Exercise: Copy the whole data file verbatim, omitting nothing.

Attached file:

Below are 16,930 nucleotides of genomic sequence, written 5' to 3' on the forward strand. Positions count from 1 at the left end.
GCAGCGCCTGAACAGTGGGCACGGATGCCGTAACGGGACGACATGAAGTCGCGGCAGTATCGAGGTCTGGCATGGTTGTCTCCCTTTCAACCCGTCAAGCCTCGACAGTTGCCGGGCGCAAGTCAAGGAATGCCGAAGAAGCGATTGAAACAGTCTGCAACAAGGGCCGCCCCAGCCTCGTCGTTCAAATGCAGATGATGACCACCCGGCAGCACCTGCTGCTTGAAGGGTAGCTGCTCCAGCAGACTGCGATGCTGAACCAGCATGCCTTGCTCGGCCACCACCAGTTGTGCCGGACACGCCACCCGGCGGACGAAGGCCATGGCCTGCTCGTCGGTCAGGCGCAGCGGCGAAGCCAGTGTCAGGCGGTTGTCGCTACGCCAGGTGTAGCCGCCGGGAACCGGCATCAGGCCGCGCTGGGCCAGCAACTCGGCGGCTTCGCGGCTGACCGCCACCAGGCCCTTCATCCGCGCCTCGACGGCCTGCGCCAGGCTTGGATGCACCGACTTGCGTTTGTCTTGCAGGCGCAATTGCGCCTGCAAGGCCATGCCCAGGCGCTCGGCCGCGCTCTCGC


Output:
Below are 16,930 nucleotides of genomic sequence, written 5' to 3' on the forward strand. Positions count from 1 at the left end.
GCAGCGCCTGAACAGTGGGCACGGATGCCGTAACGGGACGACATGAAGTCGCGGCAGTATCGAGGTCTGGCATGGTTGTCTCCCTTTCAACCCGTCAAGCCTCGACAGTTGCCGGGCGCAAGTCAAGGAATGCCGAAGAAGCGATTGAAACAGTCTGCAACAAGGGCCGCCCCAGCCTCGTCGTTCAAATGCAGATGATGACCACCCGGCAGCACCTGCTGCTTGAAGGGTAGCTGCTCCAGCAGACTGCGATGCTGAACCAGCATGCCTTGCTCGGCCACCACCAGTTGTGCCGGACACGCCACCCGGCGGACGAAGGCCATGGCCTGCTCGTCGGTCAGGCGCAGCGGCGAAGCCAGTGTCAGGCGGTTGTCGCTACGCCAGGTGTAGCCGCCGGGAACCGGCATCAGGCCGCGCTGGGCCAGCAACTCGGCGGCTTCGCGGCTGACCGCCACCAGGCCCTTCATCCGCGCCTCGACGGCCTGCGCCAGGCTTGGATGCACCGACTTGCGTTTGTCTTGCAGGCGCAATTGCGCCTGCAAGGCCATGCCCAGGCGCTCGGCCGCGCTCTCGC